An accused “stealth juror” who prosecutors said infiltrated the jury pool of the Faustino Ayala trial in order to throw the outcome of the high profile gang murder case was tossed for misconduct Thursday.
The unnamed woman wept and said she was misunderstood during the nearly three-hour hearing, said Chief Deputy District Attorney Steve Wagstaffe. Judge Barbara Mallach ruled that the woman had lied under oath during the jury selection process, concealing the fact that she had multiple family members in gangs, a relative in the witness relocation program, previous contact with police and a familiarity with methamphetamine.
After excusing the woman, Mallach appointed an alternate juror in her place to deliberate the Ayala’s fate. The defendant, an alleged Norteño gang member, is accused of driving a group of gang members to fatally shoot a Redwood City man in 2005.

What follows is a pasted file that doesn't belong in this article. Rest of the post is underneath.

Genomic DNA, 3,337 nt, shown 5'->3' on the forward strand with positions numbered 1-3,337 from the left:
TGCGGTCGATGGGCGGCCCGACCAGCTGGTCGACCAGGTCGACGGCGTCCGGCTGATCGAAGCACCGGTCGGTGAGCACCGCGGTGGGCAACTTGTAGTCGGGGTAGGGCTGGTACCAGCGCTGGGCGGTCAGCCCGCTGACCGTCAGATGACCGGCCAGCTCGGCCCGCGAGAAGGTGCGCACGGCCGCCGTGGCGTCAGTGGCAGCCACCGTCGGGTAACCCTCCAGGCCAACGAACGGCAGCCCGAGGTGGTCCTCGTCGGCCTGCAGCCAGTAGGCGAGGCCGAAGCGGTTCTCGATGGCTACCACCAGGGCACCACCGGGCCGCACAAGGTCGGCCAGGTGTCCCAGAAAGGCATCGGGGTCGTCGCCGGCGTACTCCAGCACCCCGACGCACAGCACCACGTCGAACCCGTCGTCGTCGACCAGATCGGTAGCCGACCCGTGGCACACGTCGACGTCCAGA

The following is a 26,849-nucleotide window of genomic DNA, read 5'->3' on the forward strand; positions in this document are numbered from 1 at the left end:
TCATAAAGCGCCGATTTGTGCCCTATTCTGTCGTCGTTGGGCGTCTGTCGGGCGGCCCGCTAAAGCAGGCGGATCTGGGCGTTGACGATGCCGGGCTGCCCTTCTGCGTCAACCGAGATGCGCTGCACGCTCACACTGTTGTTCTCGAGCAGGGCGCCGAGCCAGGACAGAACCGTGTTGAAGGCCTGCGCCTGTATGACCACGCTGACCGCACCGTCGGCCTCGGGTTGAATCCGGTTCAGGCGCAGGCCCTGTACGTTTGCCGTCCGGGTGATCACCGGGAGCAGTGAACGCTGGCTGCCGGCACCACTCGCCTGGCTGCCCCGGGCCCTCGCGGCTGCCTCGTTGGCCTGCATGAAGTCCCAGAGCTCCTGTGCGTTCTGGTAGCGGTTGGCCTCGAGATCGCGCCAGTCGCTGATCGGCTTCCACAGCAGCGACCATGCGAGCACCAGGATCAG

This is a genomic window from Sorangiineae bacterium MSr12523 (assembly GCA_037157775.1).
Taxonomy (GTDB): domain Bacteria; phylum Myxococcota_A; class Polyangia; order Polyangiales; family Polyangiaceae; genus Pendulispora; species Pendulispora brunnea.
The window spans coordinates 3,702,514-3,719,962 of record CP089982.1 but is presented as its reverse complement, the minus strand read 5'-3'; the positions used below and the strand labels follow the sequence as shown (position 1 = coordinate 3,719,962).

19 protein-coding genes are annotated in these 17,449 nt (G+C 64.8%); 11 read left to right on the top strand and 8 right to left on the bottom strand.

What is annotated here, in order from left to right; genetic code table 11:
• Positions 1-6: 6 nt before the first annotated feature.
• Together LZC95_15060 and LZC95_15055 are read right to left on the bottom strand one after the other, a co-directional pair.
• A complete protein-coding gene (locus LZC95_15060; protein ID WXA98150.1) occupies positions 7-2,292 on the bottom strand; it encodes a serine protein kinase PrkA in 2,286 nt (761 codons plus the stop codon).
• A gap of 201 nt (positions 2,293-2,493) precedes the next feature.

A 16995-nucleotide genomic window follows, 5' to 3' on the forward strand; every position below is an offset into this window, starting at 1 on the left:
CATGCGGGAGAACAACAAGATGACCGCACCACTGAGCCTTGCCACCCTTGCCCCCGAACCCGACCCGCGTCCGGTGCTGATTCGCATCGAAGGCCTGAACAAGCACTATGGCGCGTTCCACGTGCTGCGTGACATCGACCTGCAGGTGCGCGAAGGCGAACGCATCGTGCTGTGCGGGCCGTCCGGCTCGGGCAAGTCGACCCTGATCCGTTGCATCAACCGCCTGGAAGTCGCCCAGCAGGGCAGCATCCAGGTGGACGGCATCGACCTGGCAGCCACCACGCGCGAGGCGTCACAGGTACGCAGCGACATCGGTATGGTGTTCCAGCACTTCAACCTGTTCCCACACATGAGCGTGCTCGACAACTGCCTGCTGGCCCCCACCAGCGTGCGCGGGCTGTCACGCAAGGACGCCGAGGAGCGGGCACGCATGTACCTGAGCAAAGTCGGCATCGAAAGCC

Mallach denied a motion for a mistrial by Ayala’s defense attorney, who claimed the woman had tainted the objectivity of other jurors.
The problem with the juror came to light the previous afternoon, when the jury foreman sent a note to the judge saying the woman revealed her family gang ties and then refused to deliberate further, Wagstaffe said.
“It’s a very disturbing and dismaying thing,” Wagstaffe said. “We believe she tried to get on that jury with a purpose.”
Prosecutors haven’t decided whether to file criminal charges against the woman. Perjury is punishable by up to four years in state prison, Wagstaffe said.
“At this point, we’re focusing on a conviction in the case. We’ll assess [filing criminal charges] later,” he said.
Ayala, a 23-year-old Redwood City resident, could face life in prison without the possibility of parole if convicted in the July 12, 2005, killing of 21-year-old Francisco Rodriguez. Prosecutors say that while Ayala drove, then-14-year-old Josue Orozco gunned down the former gang member as he worked in his driveway.
Ayala’s attorneys say he was extremely intoxicated when he drove to Rodriguez’s house and believed he was traveling to a fight, not a killing.